One of the points I made was that no matter how desirable it was to move people off of commercially hosted services such as Dropbox, it wouldn't be easy
This ease of sharing and the fact that Dropbox is hosted outwith Australia is something that of course gives intellectual property managers the willies, but it is also a fact of life, and something that has to be dealt with - in other words, as Dropbox is already out there in the wild, and whatever is provided as a replacement has to be at least as good, and at least as flexible - which of course means it will bring the same intellectual property concerns.
Dropbox, and the others, such as Evernote and Box, are in with the woodwork as they already have widespread adoption.
I’ve just had a real world example in which a researcher shared data with me via Dropbox that he wanted to have uploaded to our data repository, and have a Digital Object Identifier minted for that data so that it was citable.
In my conversations with him I followed the party line and suggested he use Cloudstor, AARNET’s file transfer service, which is based on FileSender to transfer the data to me.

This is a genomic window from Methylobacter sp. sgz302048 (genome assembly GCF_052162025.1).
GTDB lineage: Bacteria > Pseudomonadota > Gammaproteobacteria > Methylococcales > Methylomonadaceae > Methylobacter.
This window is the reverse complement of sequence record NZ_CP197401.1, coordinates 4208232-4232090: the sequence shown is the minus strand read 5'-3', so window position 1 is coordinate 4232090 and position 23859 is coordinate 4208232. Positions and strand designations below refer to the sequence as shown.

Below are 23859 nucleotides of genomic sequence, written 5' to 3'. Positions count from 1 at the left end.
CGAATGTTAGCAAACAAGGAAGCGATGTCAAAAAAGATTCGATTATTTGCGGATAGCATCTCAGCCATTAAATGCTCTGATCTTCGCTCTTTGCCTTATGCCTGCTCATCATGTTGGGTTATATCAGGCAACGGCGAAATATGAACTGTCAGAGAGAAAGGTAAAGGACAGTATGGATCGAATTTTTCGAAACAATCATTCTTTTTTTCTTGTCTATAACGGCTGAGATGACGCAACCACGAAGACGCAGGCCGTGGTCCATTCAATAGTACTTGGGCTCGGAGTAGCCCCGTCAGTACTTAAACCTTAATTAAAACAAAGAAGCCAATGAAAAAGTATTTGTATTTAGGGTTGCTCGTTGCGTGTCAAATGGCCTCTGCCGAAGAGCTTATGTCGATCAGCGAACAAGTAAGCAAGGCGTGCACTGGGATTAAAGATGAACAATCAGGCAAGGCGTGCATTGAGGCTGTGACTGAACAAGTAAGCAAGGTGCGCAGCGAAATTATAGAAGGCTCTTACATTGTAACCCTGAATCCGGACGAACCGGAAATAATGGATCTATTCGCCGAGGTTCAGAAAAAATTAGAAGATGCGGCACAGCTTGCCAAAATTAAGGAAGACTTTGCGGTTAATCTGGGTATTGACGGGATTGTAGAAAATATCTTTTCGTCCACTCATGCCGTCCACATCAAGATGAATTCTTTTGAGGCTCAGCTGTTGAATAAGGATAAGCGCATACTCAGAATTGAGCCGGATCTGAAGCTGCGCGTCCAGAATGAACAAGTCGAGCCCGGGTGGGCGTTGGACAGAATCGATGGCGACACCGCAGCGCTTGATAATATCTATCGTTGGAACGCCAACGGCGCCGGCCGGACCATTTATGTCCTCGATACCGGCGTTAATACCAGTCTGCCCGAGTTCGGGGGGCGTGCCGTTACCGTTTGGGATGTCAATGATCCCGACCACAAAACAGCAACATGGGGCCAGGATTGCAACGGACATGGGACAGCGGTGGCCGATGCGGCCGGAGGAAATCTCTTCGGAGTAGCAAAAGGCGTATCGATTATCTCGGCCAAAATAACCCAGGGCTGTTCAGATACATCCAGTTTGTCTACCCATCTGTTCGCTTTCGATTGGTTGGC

As a service, it’s pretty easy to use. However, my client used Dropbox instead, simply because it’s what he was familiar with and he knew that it worked.
I am, of course, as bad as everyone else. I routinely share documents and notebooks stored in Evernote with colleagues, and share Google documents with colleagues, so I’m most definitely not going to complain about using Dropbox here - after all it’s exactly what I would have done, and as I’ve said before I’ve had publishers share material for review in exactly the same way.
Instead of complaining, I’m going to take this as a learning experience:
- services like Cloudstor, are not going to succeed without a major educational campaign to raise awareness among the user community
- competitor services like Dropbox are already well established and user have a high degree of familarity with them - any educational campaign needs to focus on cloudstor’s unique features
- whatever value proposition is made needs to be relevant to the users - so if we want to build a unique selling proposition around keeping intellectual property onshore we’d better make it relevant and explain that as well
And if it were me my first question would be
If it’s open access does it matter it’s gone via Dropbox ?
And I must admit, I’d be hard pressed to find a reason why it mattered …
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